These days, "news" is old by the time you read it. People don't want to know what happened anymore -- they want to know what's going to happen next. In our quest to feed this obsession, and to seem smarter than everyone else, columnists and pundits make a lot of predictions, especially at this time of year. You'll likely see a lot of "what happened in 2004, and what's going to happen in 2005" columns very soon. In fact, you're reading one now.
I'm getting my year-end wrap-up column in early, not just as a service to you, but for two other reasons: First, as the head of a national polling company, it's our business to predict events and trends. Because we conduct so many national InsiderAdvantage surveys on an array of topics, we are often able to provide insight ahead of time. It's basically "predictive polling." Second, in the business of predictions, you're only as good as you are accurate, and I want to see how I did with the prognostications I made last year. I'll skip giving myself a letter-grade, but welcome your comments and criticism.
At the end of 2003, I predicted an economic upturn that would be modest, that stock market growth would occur in the second half of the year and that the Federal Reserve would "lay low during an election year."
Results: The DJIA is up around 5 percent, the S&P around 12 percent -- with most of the movement into positive territory occurring since November. Since August of last year, we have seen 15 consecutive months of positive jobs reports -- but the biggest gain (337,000) came only in October. The Fed has raised interest rates, though, four times this year, and will likely do so again in December. While that's not exactly "laying low," the increases have been in small, quarter-point increments, and the Fed has repeatedly signaled a "neutral" strategy. It's also had to come off a 46-year low for interest rates, and do so without slowing the economy down. Overall, I'm satisfied with the economic predictions.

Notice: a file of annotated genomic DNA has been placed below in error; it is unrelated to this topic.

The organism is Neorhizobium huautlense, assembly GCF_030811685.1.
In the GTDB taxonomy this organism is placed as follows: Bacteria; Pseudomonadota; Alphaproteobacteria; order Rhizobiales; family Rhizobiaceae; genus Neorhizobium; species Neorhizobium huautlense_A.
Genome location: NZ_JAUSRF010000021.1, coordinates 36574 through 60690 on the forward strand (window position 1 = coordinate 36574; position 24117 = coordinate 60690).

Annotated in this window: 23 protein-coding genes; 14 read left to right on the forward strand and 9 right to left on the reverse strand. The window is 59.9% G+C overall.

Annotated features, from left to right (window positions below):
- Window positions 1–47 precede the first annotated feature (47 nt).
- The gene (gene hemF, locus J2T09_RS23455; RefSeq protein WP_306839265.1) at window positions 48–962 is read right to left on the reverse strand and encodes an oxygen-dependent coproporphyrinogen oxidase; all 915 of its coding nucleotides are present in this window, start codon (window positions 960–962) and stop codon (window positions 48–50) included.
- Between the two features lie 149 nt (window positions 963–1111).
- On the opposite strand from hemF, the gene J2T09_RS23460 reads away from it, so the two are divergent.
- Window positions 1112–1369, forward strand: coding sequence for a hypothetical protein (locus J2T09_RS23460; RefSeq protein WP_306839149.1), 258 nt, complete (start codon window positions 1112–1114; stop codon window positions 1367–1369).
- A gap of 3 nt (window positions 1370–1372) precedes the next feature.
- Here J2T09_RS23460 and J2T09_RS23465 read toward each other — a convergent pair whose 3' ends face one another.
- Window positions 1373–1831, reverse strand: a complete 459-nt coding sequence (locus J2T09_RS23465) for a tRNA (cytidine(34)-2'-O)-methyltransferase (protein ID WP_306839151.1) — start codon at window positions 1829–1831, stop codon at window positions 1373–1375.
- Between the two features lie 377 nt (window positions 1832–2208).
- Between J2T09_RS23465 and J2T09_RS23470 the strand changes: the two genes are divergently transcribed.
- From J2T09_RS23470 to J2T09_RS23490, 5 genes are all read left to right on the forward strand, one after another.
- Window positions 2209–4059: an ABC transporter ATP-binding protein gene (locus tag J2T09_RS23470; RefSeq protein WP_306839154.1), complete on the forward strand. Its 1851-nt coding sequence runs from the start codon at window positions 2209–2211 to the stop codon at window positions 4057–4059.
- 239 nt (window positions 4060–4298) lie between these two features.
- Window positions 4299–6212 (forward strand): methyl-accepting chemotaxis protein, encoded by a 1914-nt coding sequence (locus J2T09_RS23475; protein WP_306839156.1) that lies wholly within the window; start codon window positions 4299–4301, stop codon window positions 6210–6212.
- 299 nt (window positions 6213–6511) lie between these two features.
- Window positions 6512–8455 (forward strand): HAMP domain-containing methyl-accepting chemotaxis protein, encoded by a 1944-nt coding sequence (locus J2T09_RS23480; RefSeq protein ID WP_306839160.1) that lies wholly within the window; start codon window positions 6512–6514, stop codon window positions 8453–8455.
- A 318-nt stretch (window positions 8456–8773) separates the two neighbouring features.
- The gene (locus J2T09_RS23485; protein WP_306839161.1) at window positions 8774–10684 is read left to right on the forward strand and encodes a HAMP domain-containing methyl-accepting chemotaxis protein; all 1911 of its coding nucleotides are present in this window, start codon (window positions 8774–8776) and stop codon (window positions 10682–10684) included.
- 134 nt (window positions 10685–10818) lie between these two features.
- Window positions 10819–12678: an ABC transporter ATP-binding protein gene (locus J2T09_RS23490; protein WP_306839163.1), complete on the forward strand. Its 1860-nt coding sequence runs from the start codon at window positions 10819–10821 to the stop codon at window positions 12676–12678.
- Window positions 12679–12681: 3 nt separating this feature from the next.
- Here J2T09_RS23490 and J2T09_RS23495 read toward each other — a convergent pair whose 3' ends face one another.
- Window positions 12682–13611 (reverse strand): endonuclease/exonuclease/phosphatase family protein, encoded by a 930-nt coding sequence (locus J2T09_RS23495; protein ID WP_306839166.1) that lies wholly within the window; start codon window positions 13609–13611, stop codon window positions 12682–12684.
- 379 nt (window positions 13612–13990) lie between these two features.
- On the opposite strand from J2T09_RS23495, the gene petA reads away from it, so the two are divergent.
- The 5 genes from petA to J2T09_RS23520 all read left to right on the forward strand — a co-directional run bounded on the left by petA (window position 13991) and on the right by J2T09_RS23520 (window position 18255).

Politically, I guessed that Howard Dean would capture the Democratic Party nomination for president and that Dick Gephardt would be seen as moderate enough to balance the ticket, but that in the end it wouldn't matter, as President Bush would not only carry Florida but also ultimately win re-election. While I (and many other pundit-predictors) were undone by Howard Dean's YEEEAAARGH! meltdown, the Democrats did select a more moderate, though just as unsuccessful, ticket. And Florida was officially "too close to call" by the best pollsters in the nation -- until it was over.
While I missed on the Dean prediction, I balanced that with prescience on Florida, and the only prediction that mattered in 2004: President Bush would win re-election. The key to this successful set of predictions was not underestimating how much the war on terror mattered to American voters, a mistake I avoided, but which many did not.
Though they are usually riskier, I ventured a couple of social predictions, as well: That Kobe Bryant would be found not guilty because of the flimsiness of the evidence against him, that Michael Jackson would be found guilty and that both cases had the potential to create a new round of racial tension. I'm not wrong yet: Kobe Bryant's accuser refused to testify and the criminal case was dropped by Colorado District Attorney Mark Hurlbert. And while Michael is still awaiting trial, sheriff's deputies in Los Angeles have recently concluded a two-day search of Bizzaro-world -- I mean, Neverland Ranch -- and obtained a DNA sample from Jackson. A special prediction just for Michael: The wardrobe of your future is orange jumpsuits, 24-7.
I was right on Kobe and am going to be right on Jackson. I also opined that Scott Peterson would find his way to the slammer -- and he has. That's as good as it gets in predicting social events.
In this business, accurate predictions are everything, and luck sometimes plays a key role. Comprehensive insight -- what corporate investor relations folks sometimes call "visibility" -- is probably the most difficult commodity to obtain in today's high-speed information age. What used to be "breaking" news is broken when you get it. What makes information valuable is the ability to look forward and see a trend or an event and how it will impact the public consciousness.
It's extremely risky, since you're only as good as your last predictions and one wrong call can sink your reputation.
But I am going to continue this high-risk practice of making predictions. Next week: a wrap-up of 2004 and a new set of fresh, bold (and accurate!) predictions for 2005.
You'll read it here first.